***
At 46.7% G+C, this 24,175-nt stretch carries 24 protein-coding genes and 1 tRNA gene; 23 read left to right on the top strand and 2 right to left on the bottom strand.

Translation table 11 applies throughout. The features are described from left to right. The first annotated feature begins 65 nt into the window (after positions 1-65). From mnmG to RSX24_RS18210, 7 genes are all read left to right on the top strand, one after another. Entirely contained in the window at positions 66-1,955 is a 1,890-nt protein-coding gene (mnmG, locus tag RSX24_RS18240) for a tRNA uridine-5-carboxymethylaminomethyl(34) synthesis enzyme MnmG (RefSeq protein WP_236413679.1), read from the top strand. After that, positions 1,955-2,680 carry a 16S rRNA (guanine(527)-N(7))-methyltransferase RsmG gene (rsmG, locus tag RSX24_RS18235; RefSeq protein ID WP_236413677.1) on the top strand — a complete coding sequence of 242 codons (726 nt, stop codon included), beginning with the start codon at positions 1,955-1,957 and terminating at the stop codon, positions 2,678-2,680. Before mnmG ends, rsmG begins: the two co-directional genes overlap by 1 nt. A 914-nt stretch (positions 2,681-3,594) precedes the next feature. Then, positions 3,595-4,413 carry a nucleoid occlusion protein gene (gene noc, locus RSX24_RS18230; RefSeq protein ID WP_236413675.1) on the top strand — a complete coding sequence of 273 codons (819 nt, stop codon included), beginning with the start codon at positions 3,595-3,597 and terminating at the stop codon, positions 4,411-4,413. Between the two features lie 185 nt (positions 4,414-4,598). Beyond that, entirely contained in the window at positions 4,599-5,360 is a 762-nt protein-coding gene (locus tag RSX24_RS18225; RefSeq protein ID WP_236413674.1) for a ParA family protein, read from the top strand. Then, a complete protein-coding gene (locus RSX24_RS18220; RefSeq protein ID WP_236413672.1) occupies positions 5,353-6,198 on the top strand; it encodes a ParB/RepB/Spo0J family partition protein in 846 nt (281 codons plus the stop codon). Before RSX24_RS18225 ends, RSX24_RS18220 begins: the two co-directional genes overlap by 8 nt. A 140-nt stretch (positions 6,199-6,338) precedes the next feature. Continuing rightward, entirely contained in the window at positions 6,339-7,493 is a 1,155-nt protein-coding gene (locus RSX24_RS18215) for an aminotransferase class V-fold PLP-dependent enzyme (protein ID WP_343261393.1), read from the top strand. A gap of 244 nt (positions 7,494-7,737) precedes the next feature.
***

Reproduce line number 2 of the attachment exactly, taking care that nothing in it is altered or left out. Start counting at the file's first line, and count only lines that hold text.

Translation table 11 applies throughout. The features are described from left to right. The first annotated feature begins 65 nt into the window (after positions 1-65). From mnmG to RSX24_RS18210, 7 genes are all read left to right on the top strand, one after another. Entirely contained in the window at positions 66-1,955 is a 1,890-nt protein-coding gene (mnmG, locus tag RSX24_RS18240) for a tRNA uridine-5-carboxymethylaminomethyl(34) synthesis enzyme MnmG (RefSeq protein WP_236413679.1), read from the top strand. After that, positions 1,955-2,680 carry a 16S rRNA (guanine(527)-N(7))-methyltransferase RsmG gene (rsmG, locus tag RSX24_RS18235; RefSeq protein ID WP_236413677.1) on the top strand — a complete coding sequence of 242 codons (726 nt, stop codon included), beginning with the start codon at positions 1,955-1,957 and terminating at the stop codon, positions 2,678-2,680. Before mnmG ends, rsmG begins: the two co-directional genes overlap by 1 nt. A 914-nt stretch (positions 2,681-3,594) precedes the next feature. Then, positions 3,595-4,413 carry a nucleoid occlusion protein gene (gene noc, locus RSX24_RS18230; RefSeq protein ID WP_236413675.1) on the top strand — a complete coding sequence of 273 codons (819 nt, stop codon included), beginning with the start codon at positions 3,595-3,597 and terminating at the stop codon, positions 4,411-4,413. Between the two features lie 185 nt (positions 4,414-4,598). Beyond that, entirely contained in the window at positions 4,599-5,360 is a 762-nt protein-coding gene (locus tag RSX24_RS18225; RefSeq protein ID WP_236413674.1) for a ParA family protein, read from the top strand. Then, a complete protein-coding gene (locus RSX24_RS18220; RefSeq protein ID WP_236413672.1) occupies positions 5,353-6,198 on the top strand; it encodes a ParB/RepB/Spo0J family partition protein in 846 nt (281 codons plus the stop codon). Before RSX24_RS18225 ends, RSX24_RS18220 begins: the two co-directional genes overlap by 8 nt. A 140-nt stretch (positions 6,199-6,338) precedes the next feature. Continuing rightward, entirely contained in the window at positions 6,339-7,493 is a 1,155-nt protein-coding gene (locus RSX24_RS18215) for an aminotransferase class V-fold PLP-dependent enzyme (protein ID WP_343261393.1), read from the top strand. A gap of 244 nt (positions 7,494-7,737) precedes the next feature.